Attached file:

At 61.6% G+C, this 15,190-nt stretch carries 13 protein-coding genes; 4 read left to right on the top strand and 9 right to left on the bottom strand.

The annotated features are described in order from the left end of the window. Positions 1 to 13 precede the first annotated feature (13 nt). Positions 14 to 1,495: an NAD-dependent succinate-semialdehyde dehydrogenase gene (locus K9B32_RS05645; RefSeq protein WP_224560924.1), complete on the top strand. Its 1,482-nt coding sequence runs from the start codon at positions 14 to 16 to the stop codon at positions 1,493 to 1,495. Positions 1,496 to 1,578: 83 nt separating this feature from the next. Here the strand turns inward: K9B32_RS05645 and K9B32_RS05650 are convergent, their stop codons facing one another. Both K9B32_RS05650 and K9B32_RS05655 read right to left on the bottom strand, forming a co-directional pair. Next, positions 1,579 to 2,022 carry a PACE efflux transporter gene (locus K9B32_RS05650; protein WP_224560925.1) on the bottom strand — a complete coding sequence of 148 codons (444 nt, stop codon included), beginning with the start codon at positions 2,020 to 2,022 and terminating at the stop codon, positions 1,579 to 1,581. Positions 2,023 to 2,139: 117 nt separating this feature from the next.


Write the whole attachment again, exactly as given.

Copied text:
At 61.6% G+C, this 15,190-nt stretch carries 13 protein-coding genes; 4 read left to right on the top strand and 9 right to left on the bottom strand.

The annotated features are described in order from the left end of the window. Positions 1 to 13 precede the first annotated feature (13 nt). Positions 14 to 1,495: an NAD-dependent succinate-semialdehyde dehydrogenase gene (locus K9B32_RS05645; RefSeq protein WP_224560924.1), complete on the top strand. Its 1,482-nt coding sequence runs from the start codon at positions 14 to 16 to the stop codon at positions 1,493 to 1,495. Positions 1,496 to 1,578: 83 nt separating this feature from the next. Here the strand turns inward: K9B32_RS05645 and K9B32_RS05650 are convergent, their stop codons facing one another. Both K9B32_RS05650 and K9B32_RS05655 read right to left on the bottom strand, forming a co-directional pair. Next, positions 1,579 to 2,022 carry a PACE efflux transporter gene (locus K9B32_RS05650; protein WP_224560925.1) on the bottom strand — a complete coding sequence of 148 codons (444 nt, stop codon included), beginning with the start codon at positions 2,020 to 2,022 and terminating at the stop codon, positions 1,579 to 1,581. Positions 2,023 to 2,139: 117 nt separating this feature from the next.